I had a friend named Grant who lived around the corner from me during my College Park Knox Box days, and he had this record. Being a kid who was born in Oakland, I was always a huge Del fan, and I quickly became obsessed with this Kool DJ EQ remix from the moment I first heard it. I had the original Del song on the Beats & Lyrics compilation, which I also copped at Amoeba during a later Cali trip, but it didn’t hit like this! In fact, when I found the instrumental a few years back, I was so elated that I ending up laying my own bars on top of it.



7. Large Professor “Cool”

Not to be confused with his 1st Class album cut “Kool,” this J-Love-produced banger features a perfectly placed Rakim vocal sample on the chorus and some excellent Extra P verses. This just might be my favorite solo Large Professor song ever. Classic Queens shit to the core.


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8. Ghostface “Ghost Deini (Original Version)”

Back in 2000 after Supreme Clientele dropped, I saw Ghostface and Cappadonna open up for Redman and Method Man in D.C. It was one of the illest and wildest rap shows I’ve ever been to. There were chicks on stage getting completely naked, it was off the hook. But even with all the nudity, the most memorable part of that show was when Ghost performed the original version of “Ghost Deini” over an instrumental I had never heard before, which he proclaimed was his “favorite beat ever.” I’ll never forget how fired up he was when the beat dropped, and how he absolutely ripped it to shreds. I guess they had problems clearing the sample, which is why it didn’t make the album*. I still love the Supreme Clientele version, but I can see why Ghost prefers the original. Too tough.

*Though the sample couldn’t be cleared for Ghost’s album, this beat did appear on the Wu-Tang Killa Bees album The Swarm Vol. 1, on the song “Bastards” by Ruthless Bastards. Finger-point to INDOESADSMILEZ for the assist.



9. Beanie Sigel & Freeway ft. Jay Z “Hot 97 Freestyle”

This DJ Clue clip from Roc-a-Fella’s infamous Hot 97 takeover freestyle session was the first time I ever heard Freeway rap, and boy, did he make a first impression. “Roll up on you while you droooooo’d up.” Whooooooo!!! Beans crushes his verse, too. So all together you get Beans and Free going H.A.M. on the mic, Hov’s amped adlibs, and classic Clue drops, all over CNN’s ridiculous “Y’all Don’t Wanna” instrumental. Yup, this easily goes down in history as one of the most turnt radio recordings ever featured on a DJ mixtape.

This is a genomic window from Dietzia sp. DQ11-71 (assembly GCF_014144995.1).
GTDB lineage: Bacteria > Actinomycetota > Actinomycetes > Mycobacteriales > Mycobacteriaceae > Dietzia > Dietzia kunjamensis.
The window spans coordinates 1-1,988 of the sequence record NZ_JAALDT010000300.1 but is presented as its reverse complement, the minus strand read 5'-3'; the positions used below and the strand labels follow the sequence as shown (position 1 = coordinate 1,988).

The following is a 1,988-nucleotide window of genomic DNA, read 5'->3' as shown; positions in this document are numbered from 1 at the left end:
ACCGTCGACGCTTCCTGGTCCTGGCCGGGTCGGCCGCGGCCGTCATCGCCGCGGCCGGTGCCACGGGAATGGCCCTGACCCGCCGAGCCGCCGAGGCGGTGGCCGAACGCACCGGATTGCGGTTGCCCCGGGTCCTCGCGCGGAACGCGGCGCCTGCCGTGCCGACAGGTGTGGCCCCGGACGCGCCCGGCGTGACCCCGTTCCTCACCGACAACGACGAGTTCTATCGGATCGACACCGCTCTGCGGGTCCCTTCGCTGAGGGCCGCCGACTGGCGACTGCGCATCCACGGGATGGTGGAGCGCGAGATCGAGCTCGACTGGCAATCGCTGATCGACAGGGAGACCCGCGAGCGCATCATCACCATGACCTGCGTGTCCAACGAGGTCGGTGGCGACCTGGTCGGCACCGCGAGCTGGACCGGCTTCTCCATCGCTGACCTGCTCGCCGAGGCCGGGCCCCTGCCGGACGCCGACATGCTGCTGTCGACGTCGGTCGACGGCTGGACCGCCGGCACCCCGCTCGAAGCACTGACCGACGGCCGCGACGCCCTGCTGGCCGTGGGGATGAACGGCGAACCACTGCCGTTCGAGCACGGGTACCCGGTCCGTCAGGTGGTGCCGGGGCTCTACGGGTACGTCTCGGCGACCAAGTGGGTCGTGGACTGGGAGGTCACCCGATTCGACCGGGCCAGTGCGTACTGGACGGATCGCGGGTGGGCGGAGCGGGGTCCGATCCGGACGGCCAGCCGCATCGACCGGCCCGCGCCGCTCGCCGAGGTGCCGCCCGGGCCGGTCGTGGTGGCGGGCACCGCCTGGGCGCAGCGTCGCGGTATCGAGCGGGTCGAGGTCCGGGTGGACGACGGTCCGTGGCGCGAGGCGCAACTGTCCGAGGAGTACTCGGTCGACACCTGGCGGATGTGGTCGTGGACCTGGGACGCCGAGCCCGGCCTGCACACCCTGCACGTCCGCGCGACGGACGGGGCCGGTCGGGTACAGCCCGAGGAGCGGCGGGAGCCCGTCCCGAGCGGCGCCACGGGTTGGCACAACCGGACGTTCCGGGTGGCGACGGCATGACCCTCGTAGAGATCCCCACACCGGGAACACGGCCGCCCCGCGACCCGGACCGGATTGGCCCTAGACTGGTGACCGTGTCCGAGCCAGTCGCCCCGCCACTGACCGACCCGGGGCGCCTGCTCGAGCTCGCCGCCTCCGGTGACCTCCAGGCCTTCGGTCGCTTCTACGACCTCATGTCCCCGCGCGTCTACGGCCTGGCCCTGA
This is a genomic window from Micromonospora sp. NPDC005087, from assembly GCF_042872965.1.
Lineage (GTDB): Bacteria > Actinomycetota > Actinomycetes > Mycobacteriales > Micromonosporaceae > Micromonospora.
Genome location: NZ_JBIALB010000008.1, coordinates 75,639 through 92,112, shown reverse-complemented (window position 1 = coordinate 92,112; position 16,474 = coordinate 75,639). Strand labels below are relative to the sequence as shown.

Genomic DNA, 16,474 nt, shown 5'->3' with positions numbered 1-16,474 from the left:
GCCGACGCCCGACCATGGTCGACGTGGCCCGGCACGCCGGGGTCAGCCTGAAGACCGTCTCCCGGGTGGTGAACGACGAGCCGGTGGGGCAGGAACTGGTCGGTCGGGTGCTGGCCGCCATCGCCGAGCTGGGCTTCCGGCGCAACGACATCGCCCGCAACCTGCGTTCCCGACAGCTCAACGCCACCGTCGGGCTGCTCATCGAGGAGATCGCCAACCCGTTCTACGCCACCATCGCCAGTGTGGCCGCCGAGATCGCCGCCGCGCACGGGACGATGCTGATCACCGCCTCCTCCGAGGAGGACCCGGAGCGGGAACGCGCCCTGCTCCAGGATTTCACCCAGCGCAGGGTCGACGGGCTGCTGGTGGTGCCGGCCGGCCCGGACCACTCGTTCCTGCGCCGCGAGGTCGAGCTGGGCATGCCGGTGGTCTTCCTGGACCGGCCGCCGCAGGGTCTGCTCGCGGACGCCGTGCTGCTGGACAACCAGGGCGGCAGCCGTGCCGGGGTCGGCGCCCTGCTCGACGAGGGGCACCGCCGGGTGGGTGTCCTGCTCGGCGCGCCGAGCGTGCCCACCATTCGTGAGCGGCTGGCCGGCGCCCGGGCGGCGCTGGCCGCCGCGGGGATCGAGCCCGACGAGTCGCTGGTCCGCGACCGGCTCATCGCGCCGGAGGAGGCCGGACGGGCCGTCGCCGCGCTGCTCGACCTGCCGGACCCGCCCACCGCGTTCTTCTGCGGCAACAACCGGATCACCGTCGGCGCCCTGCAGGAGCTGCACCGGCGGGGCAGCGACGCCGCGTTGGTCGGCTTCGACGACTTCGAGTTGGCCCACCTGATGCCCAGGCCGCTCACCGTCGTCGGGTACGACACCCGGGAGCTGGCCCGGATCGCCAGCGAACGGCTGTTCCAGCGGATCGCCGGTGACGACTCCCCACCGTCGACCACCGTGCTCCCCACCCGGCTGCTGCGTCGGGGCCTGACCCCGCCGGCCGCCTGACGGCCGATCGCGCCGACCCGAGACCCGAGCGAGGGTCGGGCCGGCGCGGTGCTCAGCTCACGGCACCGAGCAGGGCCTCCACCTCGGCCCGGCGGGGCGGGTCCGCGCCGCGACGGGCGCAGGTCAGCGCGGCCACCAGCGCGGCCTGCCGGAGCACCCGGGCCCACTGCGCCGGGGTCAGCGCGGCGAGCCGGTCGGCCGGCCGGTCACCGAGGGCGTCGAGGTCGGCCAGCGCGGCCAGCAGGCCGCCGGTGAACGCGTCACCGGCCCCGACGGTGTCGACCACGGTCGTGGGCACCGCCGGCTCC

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10. Eminem “DJ Kay Slay Freestyle”

This was the intro from Kay Slay’s Eminem hosted Say What You Say mixtape. It was quite special at the time to hear Eminem, who was the biggest rapper in the world, spit some exclusive shit over his own beat for an NYC mixtape DJ like Kay Slay (the track would later be used for his Obie Trice and 50 Cent collabo “Love Me”). He shows respect to Slay and throws shots at Jermaine Dupri in one swoop, rapping, “I’ve made beats for Jay Z for free/Page me [if] you need a beat/You JD then it’s Dre’s free/You Kay Slay, the fee’s waived.” Yup, Em’s chicken scratch, throwaway rhymes are better than most MCs’ best bars. And this is proof.



11. Jadakiss “Checkmate”

Yo, I know this isn’t the ultimate rarity or anything, but have you listened to this Kiss diss record lately? Sometimes we forget about how historic hip-hop moments like this were, and then when we revisit them, it blows our minds. That’s what happened to me recently. Yo, Jada really murked 50 here on some cool, calm, collected shit. Too many quotables, but I always loved how he follows the jab about 50 living in Connecticut with, “You don’t be in the hood, you be in the woods/Fuckin’ with me that’s where you really gonna be for good.” Simple, but effective. Ahaaaa!



12. Prodigy ft. Big Twins “What a Real Mobb Do”

Most rap fans will know this beat because Jay Z rapped over a track with the same sample on his American Gangster album cut “Sweet.” A smaller percentage of rap fans will recognize it from this Lord Finesse remix that surfaced a few years ago. But as dope as both of those songs are, I was originally introduced to this sample by Pee and Alchemist via a snippet of “What a Real Mobb Do” appearing a Big Mike mixtape, and that’s where my loyalty lies. I was thumping this while I was driving around through the snow the other day, and it was hitting very nicely. By the way, this is the full version, not the Big Mike version which only contained a verse and a half. Very ill cut right here.

Twelve Jewelz artwork by TJ Bennett.

Images courtesy of Discogs and the Westcheddar archives.

Download Link: Twelve Jewelz (Volume 1). Stay tuned for the next batch, coming soon…

Catch up on all previous NahRight features HERE.

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2 Responses to “Diggin’ In The Crates: Twelve Jewelz (Volume 1)”

  1. heezy Says:


  2. Drew Says:

    Thank you from this 80’s baby.
    These kids these days just don’t know.